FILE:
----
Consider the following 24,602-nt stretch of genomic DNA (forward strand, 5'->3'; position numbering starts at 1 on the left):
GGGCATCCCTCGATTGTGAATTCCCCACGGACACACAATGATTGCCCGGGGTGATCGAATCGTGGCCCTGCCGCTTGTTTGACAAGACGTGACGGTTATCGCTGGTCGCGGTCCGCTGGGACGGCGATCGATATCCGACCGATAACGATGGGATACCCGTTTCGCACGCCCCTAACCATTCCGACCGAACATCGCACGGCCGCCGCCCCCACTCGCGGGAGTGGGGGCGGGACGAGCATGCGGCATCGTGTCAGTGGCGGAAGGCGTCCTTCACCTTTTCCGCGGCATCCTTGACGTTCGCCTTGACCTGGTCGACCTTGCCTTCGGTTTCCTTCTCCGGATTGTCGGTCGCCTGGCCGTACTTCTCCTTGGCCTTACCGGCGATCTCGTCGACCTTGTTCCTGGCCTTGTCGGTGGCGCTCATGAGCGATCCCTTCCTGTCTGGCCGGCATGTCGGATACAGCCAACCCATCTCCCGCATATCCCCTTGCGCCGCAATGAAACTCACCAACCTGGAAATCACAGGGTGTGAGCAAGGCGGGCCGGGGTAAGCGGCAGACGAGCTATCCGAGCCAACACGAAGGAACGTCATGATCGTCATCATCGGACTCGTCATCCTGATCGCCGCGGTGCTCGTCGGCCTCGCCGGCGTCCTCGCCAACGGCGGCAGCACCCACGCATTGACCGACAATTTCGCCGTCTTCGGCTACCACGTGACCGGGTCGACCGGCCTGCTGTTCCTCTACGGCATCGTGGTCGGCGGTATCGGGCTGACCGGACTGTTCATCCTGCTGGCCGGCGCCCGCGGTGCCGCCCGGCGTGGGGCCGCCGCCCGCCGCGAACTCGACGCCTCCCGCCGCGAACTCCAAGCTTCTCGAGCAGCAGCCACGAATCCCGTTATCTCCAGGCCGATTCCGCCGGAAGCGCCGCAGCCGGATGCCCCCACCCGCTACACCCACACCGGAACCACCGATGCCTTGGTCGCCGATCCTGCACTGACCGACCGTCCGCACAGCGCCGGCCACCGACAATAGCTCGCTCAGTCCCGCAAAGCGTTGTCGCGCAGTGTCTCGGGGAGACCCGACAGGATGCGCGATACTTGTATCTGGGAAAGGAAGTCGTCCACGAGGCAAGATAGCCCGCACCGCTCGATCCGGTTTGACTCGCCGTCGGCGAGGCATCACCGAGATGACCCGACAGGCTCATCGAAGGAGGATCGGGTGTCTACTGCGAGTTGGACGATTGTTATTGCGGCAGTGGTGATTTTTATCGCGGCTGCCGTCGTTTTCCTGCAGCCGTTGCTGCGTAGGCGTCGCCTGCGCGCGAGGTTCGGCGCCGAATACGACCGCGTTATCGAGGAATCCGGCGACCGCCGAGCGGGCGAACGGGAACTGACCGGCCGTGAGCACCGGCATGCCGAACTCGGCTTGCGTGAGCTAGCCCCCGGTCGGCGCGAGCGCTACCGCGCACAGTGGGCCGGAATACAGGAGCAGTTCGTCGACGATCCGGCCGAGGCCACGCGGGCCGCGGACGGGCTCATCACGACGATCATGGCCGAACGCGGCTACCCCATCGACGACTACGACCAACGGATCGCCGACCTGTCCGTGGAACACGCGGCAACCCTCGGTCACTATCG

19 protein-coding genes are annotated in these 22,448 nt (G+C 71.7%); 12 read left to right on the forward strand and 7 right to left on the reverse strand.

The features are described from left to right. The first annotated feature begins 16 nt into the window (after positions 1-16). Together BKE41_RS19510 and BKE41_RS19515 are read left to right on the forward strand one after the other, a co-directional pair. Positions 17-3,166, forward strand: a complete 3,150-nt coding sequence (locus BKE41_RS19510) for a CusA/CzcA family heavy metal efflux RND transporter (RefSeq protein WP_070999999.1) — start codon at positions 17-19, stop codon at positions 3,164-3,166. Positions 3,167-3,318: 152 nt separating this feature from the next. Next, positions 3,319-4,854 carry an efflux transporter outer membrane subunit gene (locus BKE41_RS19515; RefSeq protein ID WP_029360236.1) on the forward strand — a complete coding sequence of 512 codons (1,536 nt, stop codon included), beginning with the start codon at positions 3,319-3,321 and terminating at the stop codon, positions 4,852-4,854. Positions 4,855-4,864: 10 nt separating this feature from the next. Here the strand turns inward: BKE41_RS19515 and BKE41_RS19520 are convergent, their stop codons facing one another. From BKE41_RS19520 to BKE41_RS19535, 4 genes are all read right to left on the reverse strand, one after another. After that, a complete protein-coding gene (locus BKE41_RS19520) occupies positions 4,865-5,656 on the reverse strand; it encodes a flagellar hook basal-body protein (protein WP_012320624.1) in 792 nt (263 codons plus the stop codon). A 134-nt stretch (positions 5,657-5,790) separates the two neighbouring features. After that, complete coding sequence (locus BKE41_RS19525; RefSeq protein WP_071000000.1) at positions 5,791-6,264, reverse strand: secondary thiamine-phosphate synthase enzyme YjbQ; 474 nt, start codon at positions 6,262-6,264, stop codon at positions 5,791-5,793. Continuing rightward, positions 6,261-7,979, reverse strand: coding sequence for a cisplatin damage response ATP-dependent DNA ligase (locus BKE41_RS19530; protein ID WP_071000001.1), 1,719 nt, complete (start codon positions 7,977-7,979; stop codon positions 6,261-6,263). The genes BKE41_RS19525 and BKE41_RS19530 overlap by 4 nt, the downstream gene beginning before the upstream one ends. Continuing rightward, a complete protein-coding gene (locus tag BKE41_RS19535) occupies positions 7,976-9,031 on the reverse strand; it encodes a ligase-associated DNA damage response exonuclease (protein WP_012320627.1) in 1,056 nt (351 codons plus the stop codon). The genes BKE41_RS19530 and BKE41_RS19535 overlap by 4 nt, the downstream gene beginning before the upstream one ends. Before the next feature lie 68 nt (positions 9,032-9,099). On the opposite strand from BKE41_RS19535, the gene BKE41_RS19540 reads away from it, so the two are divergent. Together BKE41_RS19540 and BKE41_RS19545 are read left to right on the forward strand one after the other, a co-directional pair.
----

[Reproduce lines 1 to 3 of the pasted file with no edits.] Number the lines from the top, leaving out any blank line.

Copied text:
Consider the following 24,602-nt stretch of genomic DNA (forward strand, 5'->3'; position numbering starts at 1 on the left):
GGGCATCCCTCGATTGTGAATTCCCCACGGACACACAATGATTGCCCGGGGTGATCGAATCGTGGCCCTGCCGCTTGTTTGACAAGACGTGACGGTTATCGCTGGTCGCGGTCCGCTGGGACGGCGATCGATATCCGACCGATAACGATGGGATACCCGTTTCGCACGCCCCTAACCATTCCGACCGAACATCGCACGGCCGCCGCCCCCACTCGCGGGAGTGGGGGCGGGACGAGCATGCGGCATCGTGTCAGTGGCGGAAGGCGTCCTTCACCTTTTCCGCGGCATCCTTGACGTTCGCCTTGACCTGGTCGACCTTGCCTTCGGTTTCCTTCTCCGGATTGTCGGTCGCCTGGCCGTACTTCTCCTTGGCCTTACCGGCGATCTCGTCGACCTTGTTCCTGGCCTTGTCGGTGGCGCTCATGAGCGATCCCTTCCTGTCTGGCCGGCATGTCGGATACAGCCAACCCATCTCCCGCATATCCCCTTGCGCCGCAATGAAACTCACCAACCTGGAAATCACAGGGTGTGAGCAAGGCGGGCCGGGGTAAGCGGCAGACGAGCTATCCGAGCCAACACGAAGGAACGTCATGATCGTCATCATCGGACTCGTCATCCTGATCGCCGCGGTGCTCGTCGGCCTCGCCGGCGTCCTCGCCAACGGCGGCAGCACCCACGCATTGACCGACAATTTCGCCGTCTTCGGCTACCACGTGACCGGGTCGACCGGCCTGCTGTTCCTCTACGGCATCGTGGTCGGCGGTATCGGGCTGACCGGACTGTTCATCCTGCTGGCCGGCGCCCGCGGTGCCGCCCGGCGTGGGGCCGCCGCCCGCCGCGAACTCGACGCCTCCCGCCGCGAACTCCAAGCTTCTCGAGCAGCAGCCACGAATCCCGTTATCTCCAGGCCGATTCCGCCGGAAGCGCCGCAGCCGGATGCCCCCACCCGCTACACCCACACCGGAACCACCGATGCCTTGGTCGCCGATCCTGCACTGACCGACCGTCCGCACAGCGCCGGCCACCGACAATAGCTCGCTCAGTCCCGCAAAGCGTTGTCGCGCAGTGTCTCGGGGAGACCCGACAGGATGCGCGATACTTGTATCTGGGAAAGGAAGTCGTCCACGAGGCAAGATAGCCCGCACCGCTCGATCCGGTTTGACTCGCCGTCGGCGAGGCATCACCGAGATGACCCGACAGGCTCATCGAAGGAGGATCGGGTGTCTACTGCGAGTTGGACGATTGTTATTGCGGCAGTGGTGATTTTTATCGCGGCTGCCGTCGTTTTCCTGCAGCCGTTGCTGCGTAGGCGTCGCCTGCGCGCGAGGTTCGGCGCCGAATACGACCGCGTTATCGAGGAATCCGGCGACCGCCGAGCGGGCGAACGGGAACTGACCGGCCGTGAGCACCGGCATGCCGAACTCGGCTTGCGTGAGCTAGCCCCCGGTCGGCGCGAGCGCTACCGCGCACAGTGGGCCGGAATACAGGAGCAGTTCGTCGACGATCCGGCCGAGGCCACGCGGGCCGCGGACGGGCTCATCACGACGATCATGGCCGAACGCGGCTACCCCATCGACGACTACGACCAACGGATCGCCGACCTGTCCGTGGAACACGCGGCAACCCTCGGTCACTATCG

19 protein-coding genes are annotated in these 22,448 nt (G+C 71.7%); 12 read left to right on the forward strand and 7 right to left on the reverse strand.